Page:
From Lesson 40: In Michigan, pollution exclusions are not so limited. See e.g. McKusick v Travelers Indem Co, 246 Mich App 329, 334 (2001). For example, sewage is a pollutant under Michigan law. City of Grosse Pointe Park v Michigan Mun Liab & Prop Pool, 473 Mich 188 (2005). The Michigan Supreme Court has questioned whether cleaning products would be excluded (as “irritants” or “contaminants”). Hastings Mut Ins Co v Safety King, Inc, 286 Mich App 287 (2009).
Lesson 46 discussed that some exclusions are for uninsurable risks, while others are carve outs. The pollution exclusion is a carve out. In other words, there are insurance policies out there that specifically cover pollution risks.
Consider the following industries: pest control, landscaping, dry cleaning, painting. Under Michigan law, do companies doing business in each of these industries need separate pollution insurance policies, or can they rely on their CGL policies?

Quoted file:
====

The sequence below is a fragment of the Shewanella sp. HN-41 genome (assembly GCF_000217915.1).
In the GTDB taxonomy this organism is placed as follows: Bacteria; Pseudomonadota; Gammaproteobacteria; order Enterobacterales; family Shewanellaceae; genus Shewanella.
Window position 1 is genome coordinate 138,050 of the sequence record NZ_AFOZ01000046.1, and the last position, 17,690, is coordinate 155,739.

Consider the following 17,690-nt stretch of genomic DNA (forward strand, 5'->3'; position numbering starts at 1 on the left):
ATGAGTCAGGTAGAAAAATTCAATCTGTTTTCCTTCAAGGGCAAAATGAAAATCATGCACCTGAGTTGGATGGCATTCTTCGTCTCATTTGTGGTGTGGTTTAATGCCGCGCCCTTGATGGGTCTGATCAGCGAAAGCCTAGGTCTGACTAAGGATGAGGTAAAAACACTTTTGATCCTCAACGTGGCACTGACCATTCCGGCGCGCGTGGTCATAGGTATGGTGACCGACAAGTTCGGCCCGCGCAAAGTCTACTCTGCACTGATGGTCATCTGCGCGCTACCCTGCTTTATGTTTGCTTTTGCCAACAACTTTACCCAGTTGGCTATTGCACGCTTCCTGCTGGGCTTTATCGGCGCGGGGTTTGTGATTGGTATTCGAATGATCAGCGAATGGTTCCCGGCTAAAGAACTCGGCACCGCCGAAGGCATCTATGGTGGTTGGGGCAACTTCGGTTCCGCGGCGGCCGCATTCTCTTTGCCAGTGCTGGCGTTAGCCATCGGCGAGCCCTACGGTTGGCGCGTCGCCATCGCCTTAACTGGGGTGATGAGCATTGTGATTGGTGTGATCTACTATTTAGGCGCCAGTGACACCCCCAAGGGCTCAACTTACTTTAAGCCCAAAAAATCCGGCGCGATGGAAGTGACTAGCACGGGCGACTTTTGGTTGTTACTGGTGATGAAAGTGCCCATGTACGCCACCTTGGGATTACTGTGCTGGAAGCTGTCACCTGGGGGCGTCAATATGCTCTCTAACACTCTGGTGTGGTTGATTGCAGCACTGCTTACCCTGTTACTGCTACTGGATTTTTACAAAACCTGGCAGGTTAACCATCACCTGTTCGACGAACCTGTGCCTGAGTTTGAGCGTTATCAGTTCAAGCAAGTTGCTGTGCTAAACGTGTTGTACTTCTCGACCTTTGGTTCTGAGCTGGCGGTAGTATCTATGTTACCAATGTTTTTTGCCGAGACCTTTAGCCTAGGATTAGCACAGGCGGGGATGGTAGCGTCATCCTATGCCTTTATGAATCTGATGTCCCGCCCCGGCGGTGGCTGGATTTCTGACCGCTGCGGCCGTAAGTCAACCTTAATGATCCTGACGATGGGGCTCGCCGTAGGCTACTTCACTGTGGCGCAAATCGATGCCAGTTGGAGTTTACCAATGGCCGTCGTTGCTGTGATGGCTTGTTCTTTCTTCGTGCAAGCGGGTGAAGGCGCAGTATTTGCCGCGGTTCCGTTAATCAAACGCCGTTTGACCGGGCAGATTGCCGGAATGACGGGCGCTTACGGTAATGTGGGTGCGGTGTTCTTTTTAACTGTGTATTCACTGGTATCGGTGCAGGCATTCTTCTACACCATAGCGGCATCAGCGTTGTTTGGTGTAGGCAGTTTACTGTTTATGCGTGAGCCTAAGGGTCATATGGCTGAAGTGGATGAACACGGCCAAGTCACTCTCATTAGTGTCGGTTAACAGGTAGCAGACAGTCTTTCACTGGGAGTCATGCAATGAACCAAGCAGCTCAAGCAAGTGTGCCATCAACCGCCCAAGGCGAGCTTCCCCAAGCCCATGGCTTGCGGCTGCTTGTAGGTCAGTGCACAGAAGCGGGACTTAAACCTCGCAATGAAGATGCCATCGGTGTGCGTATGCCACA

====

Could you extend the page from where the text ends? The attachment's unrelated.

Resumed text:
Now consider this: If you are in one of those industries — or in any other industry that relies on applying some chemical substance to somebody else’s things — would you risk it with just a standard CGL, or would you seek out pollution coverage?